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Finding God in times of trial

Greetings All,

   This week's 'thought' comes to you from Larry Crabb's book, "Finding God."  I have turned to this book often when I get tired of the light-weight help offered by many other more popular books which often attain their popularity by evading the issue of sin, completely bypassing God's call to holiness, and approaching Christian spirituality from a pop-psychology standpoint, rather than a biblical standpoint.
   Therefore, if you are going through a difficult time, Larry Crabb, who is a trained psychologist, can offer you a refreshing perspective -- Using your trials to find God, rather than trying to use God to get out of your trials. 

   He is compassionate yet firm, and helpful precisely because he, as any good doctor, follows the example of God in Is. 19:22 and 30:26, who strikes or wounds in order to heal.  If you want someone to tip-toe around the issue of sin, and be very indirect, and sympathize with you while failing to call you to take responsibility for your part in things, Dr. Crabb is not  the one to read.  But if you really want to be helped and healed -- to have your motivations exposed and your soul wounded that it might be made whole -- he is a very effective doctor!  Enjoy.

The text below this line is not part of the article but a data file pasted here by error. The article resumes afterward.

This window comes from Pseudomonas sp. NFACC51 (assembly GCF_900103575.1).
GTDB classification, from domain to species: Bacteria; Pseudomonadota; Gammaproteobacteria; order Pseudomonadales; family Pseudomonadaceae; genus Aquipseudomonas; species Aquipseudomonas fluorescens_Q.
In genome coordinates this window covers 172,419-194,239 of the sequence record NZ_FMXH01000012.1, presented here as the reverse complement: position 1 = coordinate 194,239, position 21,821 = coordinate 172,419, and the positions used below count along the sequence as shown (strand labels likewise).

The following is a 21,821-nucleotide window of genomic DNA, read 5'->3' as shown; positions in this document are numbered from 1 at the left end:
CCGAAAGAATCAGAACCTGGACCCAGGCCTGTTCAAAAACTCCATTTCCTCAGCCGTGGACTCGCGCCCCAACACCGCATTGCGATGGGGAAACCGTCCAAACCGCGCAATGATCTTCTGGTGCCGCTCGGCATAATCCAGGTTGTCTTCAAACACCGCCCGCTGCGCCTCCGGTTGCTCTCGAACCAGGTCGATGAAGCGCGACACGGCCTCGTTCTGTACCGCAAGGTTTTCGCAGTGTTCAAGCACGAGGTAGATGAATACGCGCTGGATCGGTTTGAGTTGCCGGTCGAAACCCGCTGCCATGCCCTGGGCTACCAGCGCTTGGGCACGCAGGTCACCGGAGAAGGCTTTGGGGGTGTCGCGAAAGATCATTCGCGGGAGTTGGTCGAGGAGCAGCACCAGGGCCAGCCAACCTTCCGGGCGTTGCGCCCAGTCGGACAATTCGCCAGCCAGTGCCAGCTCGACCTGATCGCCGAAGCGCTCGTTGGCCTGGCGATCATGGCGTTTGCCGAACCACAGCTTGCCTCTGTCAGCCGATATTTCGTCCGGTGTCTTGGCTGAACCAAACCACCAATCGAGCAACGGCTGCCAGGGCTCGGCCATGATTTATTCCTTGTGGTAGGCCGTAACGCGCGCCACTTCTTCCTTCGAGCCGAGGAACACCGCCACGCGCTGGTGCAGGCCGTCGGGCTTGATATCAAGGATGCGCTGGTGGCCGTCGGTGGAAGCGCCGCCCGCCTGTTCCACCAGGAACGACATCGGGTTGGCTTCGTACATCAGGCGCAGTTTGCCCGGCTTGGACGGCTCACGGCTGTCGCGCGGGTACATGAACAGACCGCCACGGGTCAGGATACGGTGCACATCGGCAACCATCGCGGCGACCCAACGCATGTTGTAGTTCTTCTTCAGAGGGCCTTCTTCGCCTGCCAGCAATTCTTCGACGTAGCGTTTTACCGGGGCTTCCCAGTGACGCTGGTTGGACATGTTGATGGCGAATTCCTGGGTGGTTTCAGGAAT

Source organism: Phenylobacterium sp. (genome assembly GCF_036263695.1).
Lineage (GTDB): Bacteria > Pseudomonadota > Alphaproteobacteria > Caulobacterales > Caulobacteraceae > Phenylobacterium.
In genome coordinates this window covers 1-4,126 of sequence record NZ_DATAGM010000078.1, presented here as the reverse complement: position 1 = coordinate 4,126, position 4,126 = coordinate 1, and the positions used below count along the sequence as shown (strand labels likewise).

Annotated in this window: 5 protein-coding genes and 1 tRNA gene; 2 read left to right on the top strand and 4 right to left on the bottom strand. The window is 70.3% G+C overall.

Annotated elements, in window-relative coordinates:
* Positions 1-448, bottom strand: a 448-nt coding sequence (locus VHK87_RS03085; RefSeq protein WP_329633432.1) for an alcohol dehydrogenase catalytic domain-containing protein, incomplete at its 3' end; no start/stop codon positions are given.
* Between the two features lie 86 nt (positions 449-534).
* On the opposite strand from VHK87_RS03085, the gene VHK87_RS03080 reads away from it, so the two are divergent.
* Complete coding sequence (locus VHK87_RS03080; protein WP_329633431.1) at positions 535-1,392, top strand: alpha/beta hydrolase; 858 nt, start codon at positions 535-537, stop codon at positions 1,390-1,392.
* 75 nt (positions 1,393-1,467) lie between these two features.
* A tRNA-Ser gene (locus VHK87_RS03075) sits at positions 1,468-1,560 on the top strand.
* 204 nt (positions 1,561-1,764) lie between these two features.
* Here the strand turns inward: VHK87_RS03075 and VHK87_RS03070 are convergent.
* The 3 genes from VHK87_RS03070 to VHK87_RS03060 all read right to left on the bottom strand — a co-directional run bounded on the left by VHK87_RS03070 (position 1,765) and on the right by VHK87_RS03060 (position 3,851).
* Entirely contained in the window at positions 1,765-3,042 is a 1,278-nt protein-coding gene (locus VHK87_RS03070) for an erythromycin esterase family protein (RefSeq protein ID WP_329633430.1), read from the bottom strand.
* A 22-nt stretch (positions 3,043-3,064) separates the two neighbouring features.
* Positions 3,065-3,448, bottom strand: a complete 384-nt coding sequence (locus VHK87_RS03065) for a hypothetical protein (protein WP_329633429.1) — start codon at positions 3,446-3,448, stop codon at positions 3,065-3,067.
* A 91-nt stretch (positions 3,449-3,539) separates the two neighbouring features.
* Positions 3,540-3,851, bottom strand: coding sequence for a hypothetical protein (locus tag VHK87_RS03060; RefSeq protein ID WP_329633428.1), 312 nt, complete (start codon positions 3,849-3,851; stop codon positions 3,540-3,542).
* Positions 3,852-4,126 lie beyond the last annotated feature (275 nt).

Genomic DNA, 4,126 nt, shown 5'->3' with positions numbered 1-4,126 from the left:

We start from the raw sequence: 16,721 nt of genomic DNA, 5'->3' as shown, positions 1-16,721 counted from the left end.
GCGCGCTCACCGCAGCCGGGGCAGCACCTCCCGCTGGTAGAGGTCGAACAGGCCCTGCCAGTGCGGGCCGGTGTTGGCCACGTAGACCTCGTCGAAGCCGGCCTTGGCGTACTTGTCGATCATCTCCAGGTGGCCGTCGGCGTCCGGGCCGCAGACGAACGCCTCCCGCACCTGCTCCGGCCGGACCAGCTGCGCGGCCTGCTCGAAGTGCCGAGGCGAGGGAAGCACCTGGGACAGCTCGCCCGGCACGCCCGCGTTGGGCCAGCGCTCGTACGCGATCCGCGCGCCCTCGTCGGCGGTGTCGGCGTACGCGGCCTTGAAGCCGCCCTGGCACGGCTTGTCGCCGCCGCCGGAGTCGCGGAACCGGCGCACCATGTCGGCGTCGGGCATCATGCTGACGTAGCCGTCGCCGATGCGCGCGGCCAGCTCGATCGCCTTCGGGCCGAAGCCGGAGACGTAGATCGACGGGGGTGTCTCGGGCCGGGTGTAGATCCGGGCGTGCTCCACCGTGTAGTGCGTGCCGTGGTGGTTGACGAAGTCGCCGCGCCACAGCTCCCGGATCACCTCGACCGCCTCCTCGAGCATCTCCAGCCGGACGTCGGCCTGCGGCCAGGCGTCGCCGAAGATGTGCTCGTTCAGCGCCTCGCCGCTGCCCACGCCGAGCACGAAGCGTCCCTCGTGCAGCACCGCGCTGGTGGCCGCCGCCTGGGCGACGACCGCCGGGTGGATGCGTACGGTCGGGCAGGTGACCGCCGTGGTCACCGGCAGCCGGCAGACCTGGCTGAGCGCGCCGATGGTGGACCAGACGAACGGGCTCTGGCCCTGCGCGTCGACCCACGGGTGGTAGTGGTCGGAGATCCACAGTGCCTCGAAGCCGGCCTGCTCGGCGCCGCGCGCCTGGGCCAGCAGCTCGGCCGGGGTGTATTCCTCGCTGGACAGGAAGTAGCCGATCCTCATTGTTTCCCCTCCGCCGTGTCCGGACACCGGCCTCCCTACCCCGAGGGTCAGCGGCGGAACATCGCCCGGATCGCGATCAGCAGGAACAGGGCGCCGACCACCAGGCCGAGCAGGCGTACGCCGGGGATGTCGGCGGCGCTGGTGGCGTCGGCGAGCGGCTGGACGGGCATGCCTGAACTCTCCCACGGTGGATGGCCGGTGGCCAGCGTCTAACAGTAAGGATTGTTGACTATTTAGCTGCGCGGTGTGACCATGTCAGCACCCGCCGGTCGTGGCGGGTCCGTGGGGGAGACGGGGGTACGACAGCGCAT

Enoch, the Man who Walked with God

The prophet Amos asked the question, 'Do two walk together unless they have agreed to do so? (Amos 3:3). [The question demands a 'no' answer.] If I am to walk with God, one thing is immediately clear: we must go in the same direction.  And God doesn't negotiate.  He invites me to join him, but He will not go with me on side trips. God's course is clear. He has committed himself to bringing 'all things in heaven and on earth together under one head, even Christ' (Eph. 1:10).  If I want to walk with him, I have no option but to join him on that path.  Agreeing to join him requires that every other ambition in my heart become secondary to promoting Christ. Anything that contradicts this purpose must be abandoned. Those terms are demanding.  Following Christ requires something of us -- more than rejoicing in our new identity. Sometimes it feels like we have to give up our only hope for life.
   I once spoke with a woman whose husband regularly struck their teenage son. The boy was terrified of his father and had given up on his faith because God was doing nothing to protect him from his father's wrath. The mother was heartbroken, confused and angry... She told me that her mother had died when she was ten years old, and four years later her father had taken his own life.  The care of her three younger siblings fell entirely on her fourteen-year-old shoulders. Over the years, she had become an intensely responsible woman, determined to solve everyone's problems, including her own...
   At one point I suggested that she had cast herself in the role of survivor.  She saw herself